I made it. I existed for four months as a part of Disney’s microcosm in Central Florida.
I went into Walt Disney World curious about how Disney sells an immersive fantasy to the people who visit. I only found two fairy tales, two fantasies in Disney: one was the how they used to lure college students as cheap labor, the other was the images portrayed by the Disney princesses.
I imagined my 30-to-45 hours per week in merchandise meant I’d work in a quaint hotel gift shop or one of the multiple gift shops guests are dumped into as they exit a ride. Disney kept me in suspense until my second day there, where I was shuffled in line with my peers and handed a sticker that read “Main Street Entrance Merchandise.” I was thrilled. I’d be plunked into Magic Kingdom, the heart of the resort, the very park “where we sell fantasy,” as the instructor of my introduction to the Magic Kingdom class, Once Upon a Time is Now, told me.
My roommates told me that meant I’d work in the Emporium, the big shop on the left hand side of the street. It wasn’t the Nautilus or Neverland, but I could settle with Walt Disney’s turn-of-the-century America. It was as much a fantasy as Cinderella Castle. The only difference was that people believed this one was real.
“I’ll give it a week,” I told myself on one of my first days when I struggled to stack one sopping double stroller after another as they came in after the fireworks. If I didn’t work fast enough, they’d backup and clog one of the two exits bottlenecking forty thousand people. I felt like I was bailing a leaking boat during a monsoon with a colander. Main Street Entrance was little merchandise and a lot of physical labor. Traveling home from training on a decrepit bus full of disgruntled, venting college students, I thought about the video my recruiters had played about career opportunities and networking. I decided I’d been had.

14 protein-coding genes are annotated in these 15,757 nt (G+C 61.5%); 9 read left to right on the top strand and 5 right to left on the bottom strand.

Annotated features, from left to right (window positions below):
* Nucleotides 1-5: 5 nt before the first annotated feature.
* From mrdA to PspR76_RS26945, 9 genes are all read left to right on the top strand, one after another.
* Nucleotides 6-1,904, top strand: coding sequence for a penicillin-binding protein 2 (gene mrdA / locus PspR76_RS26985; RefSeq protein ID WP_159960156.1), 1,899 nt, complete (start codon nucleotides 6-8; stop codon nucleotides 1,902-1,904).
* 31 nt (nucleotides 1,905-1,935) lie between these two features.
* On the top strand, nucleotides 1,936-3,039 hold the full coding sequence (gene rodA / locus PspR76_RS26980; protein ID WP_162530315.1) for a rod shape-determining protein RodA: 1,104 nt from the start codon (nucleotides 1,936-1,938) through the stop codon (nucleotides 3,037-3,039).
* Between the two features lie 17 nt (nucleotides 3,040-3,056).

Fortunately for my sanity, optimism--my coping mechanism--won and I became fond of my work area once I settled in there. Upon arrival, a computer assigned me one of many positions that included three small gift shops, one of which rented lockers, and another strollers and wheelchairs. The hard work was humbling but rewarding, and I discovered I preferred the physical activity over the repetitiveness of standing at a register. My managers were easy going and helpful, my colleagues for the most part supportive and quick to befriend one another. We worked a crappy job that didn’t pay enough to meet the bills, but we were all in it together. We bitched and moaned and found ways to stick it to the mouse, but worked together to get through it together. We earned the respect of the rest of the park. The lows--sexual harassment and being yelled at by customers--would have happened at any job. By the end, I was numb to the Disney “magic,” but I wouldn’t have worked anywhere else in the entire Kingdom if I’d been given the choice.